Co-director of this issue’s Focus, with Boris Martin, Editor-in-Chief
Restrictions on freedom of association are a too often neglected marker of the shift of a political regime towards authoritarianism, or even dictatorship. Russia is a case in point. When historians write the narrative of the period leading up to the war against Ukraine, they must not fail to mention that ten years earlier, in 2012, the Duma (the Russian Parliament) had adopted legislation – unique in its kind at the time – introducing the concept of “foreign agent”, which was applied to certain civic actors. Inspired by the Soviet language, this concept – with its vague and ever-expanding contours – has since been used to describe Russian civil society organisations (CSOs) which receive external funding and are therefore suspected of being accomplices of foreign powers, or even spies.
Russia, however, is not an isolated case. From Egypt to North Sudan, from Bangladesh to Venezuela, from Myanmar to India, from Hungary to Israel, from Palestine to Hong Kong (the last region of mainland China where relative freedom of associations remained) or even Burundi, coercive measures have been on the rise against both national associations and international non‑governmental organisations (NGOs). The result is that in many countries, civil society is in decline, and NGOs are on the defensive. This repressive reaction – fuelled by the imitation and use of tools experimented elsewhere (notably the same “foreign agent” qualification by several governments) – can be identified as a full-blown “counter-revolution”, endowed with a solid ideological corpus and aimed at putting freedom of association under trusteeship, if not eliminating it completely.
It is striking to note that, even in democratic countries, there is a growing temptation to tighten the legislative framework governing associations. Certainly the intentions may be relevant and the motives legitimate (combating terrorism, money laundering and corruption circuits, the jihadist influence, etc.), but the risk of adverse effects is real. In France, the “offence of solidarity” (an expression with no legal existence, which appeared in relation to associations which support immigrants and sets in motion legal proceedings against them or their activists for having assisted the illegal settlement of foreigners) has come into effect. This required a decision by the Constitutional Council on 6 July 2018, which conferred a constitutional value to the principle of fraternity. This was followed by a law on 10 September 2018, which took this decision into account and broadened the scope of immunities to any act that did not give rise to “any direct or indirect compensation” and was performed “exclusively for a humanitarian purpose”. Finally, a decision by the Criminal Division of the Court of Cassation on 26 February 2020 clarified the interpretation of the law and ruled that the protection of acts of solidarity could also apply to acts of activism carried out within an association. However, the civic sector is now increasingly concerned by the so-called “separatism act” of 24 August 2021, particularly due to the considerable power of interpretation now conferred on the administration by the Contrat d’engagement républicain (Republican Commitment Contract or CER). The Mouvement associatif – which represents more than half of the associations in France, all sectors combined, through the various coordinating bodies of its members – has publicly expressed its strong disapproval and ongoing concerns.Le Mouvement associatif, « Contrat d’engagement républicain : le désaccord des associations », communiqué de presse du 3 janvier 2022, … Continue reading All the more so since – in addition to the risk of arbitrary sanctions – the implementing decree includes a provision (not included in the act) which makes leaders of associations responsible for the proper application of the CER by the volunteers, employees and members of each organisation. In neighbouring Italy, legal proceedings have been launched against associations conducting search and rescue operations for migrants trying to reach Europe by sea.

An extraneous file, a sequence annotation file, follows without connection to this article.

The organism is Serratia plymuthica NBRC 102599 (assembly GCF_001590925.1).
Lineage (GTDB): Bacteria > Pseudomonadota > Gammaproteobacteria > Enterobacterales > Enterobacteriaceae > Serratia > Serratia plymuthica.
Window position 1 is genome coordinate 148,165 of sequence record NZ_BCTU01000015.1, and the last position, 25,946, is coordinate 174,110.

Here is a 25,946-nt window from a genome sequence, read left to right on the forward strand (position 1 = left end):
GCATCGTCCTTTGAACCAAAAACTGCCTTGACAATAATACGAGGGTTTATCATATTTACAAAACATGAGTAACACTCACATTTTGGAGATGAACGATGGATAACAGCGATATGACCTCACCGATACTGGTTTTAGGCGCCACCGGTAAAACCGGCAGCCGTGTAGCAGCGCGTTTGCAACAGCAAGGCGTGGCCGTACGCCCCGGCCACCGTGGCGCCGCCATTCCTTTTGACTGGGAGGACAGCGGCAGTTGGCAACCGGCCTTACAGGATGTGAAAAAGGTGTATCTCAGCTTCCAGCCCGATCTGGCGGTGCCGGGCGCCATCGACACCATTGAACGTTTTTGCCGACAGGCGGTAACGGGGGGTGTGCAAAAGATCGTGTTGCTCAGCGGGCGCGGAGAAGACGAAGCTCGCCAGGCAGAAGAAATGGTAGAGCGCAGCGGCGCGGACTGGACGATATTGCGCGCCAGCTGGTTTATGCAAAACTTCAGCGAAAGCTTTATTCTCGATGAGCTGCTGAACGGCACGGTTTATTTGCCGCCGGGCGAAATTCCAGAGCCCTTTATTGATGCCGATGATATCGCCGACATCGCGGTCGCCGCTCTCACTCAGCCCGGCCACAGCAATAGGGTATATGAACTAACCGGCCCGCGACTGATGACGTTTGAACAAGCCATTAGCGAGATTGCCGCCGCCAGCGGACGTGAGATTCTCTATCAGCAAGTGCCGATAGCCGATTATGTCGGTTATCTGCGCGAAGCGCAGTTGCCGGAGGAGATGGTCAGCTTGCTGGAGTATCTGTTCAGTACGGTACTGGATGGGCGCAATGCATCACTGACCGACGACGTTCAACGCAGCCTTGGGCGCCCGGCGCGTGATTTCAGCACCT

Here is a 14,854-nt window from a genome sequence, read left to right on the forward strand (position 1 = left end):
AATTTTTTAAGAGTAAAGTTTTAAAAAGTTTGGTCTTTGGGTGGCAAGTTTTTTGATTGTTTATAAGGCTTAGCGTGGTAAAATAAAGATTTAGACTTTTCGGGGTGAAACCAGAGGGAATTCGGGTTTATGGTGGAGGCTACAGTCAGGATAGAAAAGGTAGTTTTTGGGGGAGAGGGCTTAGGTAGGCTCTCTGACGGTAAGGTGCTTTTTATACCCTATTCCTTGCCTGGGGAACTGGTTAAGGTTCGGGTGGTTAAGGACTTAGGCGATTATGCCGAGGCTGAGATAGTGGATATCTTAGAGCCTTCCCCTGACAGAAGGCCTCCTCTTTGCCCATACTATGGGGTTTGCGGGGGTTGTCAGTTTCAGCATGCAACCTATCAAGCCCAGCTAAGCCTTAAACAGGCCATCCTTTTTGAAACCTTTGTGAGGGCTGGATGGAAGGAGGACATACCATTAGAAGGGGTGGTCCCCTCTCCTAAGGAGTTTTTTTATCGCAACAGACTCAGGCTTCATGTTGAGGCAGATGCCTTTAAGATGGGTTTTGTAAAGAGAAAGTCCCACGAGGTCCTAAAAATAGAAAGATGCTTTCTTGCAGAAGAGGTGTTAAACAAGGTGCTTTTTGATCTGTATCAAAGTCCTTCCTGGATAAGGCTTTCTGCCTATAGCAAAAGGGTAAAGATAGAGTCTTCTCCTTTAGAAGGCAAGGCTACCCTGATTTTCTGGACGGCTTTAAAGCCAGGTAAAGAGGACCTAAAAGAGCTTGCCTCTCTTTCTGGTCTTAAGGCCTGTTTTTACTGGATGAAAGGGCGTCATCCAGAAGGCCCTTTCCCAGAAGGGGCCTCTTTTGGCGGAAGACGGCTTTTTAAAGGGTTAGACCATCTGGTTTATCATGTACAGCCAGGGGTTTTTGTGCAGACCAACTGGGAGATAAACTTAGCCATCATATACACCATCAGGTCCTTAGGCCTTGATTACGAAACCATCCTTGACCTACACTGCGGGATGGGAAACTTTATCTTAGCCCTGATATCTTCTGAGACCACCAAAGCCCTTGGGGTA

These findings are all the more worrying because they clearly impact the long term. In 2017, we reported the first alarm bells.Philippe Ryfman, « Contrer la Contre-révolution anti-associative, un objectif de politique internationale », The Conversation, 28 juin 2017, … Continue reading Five years later, the situation continued to deteriorate as restrictions were structured and strengthened. It was even possible to detect an acceleration of the measures. In India, for example, since Narendra Modi came to power in 2014, more than 13,000 Indian and foreign NGOs have lost their licence, a mandatory document required to receive foreign funding. This has led the vast majority of them to stop their activities. The number of associations has been drastically reduced, from the smallest to the best known, for example Amnesty International – India, which was forced to close in September 2020. In January 2022, it was Oxfam – India’s turn to be denied its licence renewal application, meaning that it had to significantly shrink its operations. In March 2022, the local government of Hong Kong ordered Hong Kong Watch, a British human rights NGO based in the United Kingdom, to shut down its website, threatening it with financial sanctions and imprisonment for its members, citing the national security law imposed on the territory by Beijing in 2020 to suppress dissent and criticism. This same repressive text prompted Amnesty International to close its local and regional branches at the end of 2021, since the organisation believed that it was no longer possible to work freely in the territory without fear of “serious reprisals from the government”, according to its Secretary-General.Laurence Defranoux, « Menacée, l’ONG Amnesty International quitte le navire Hongkong », Libération, 25 octobre 2021, … Continue reading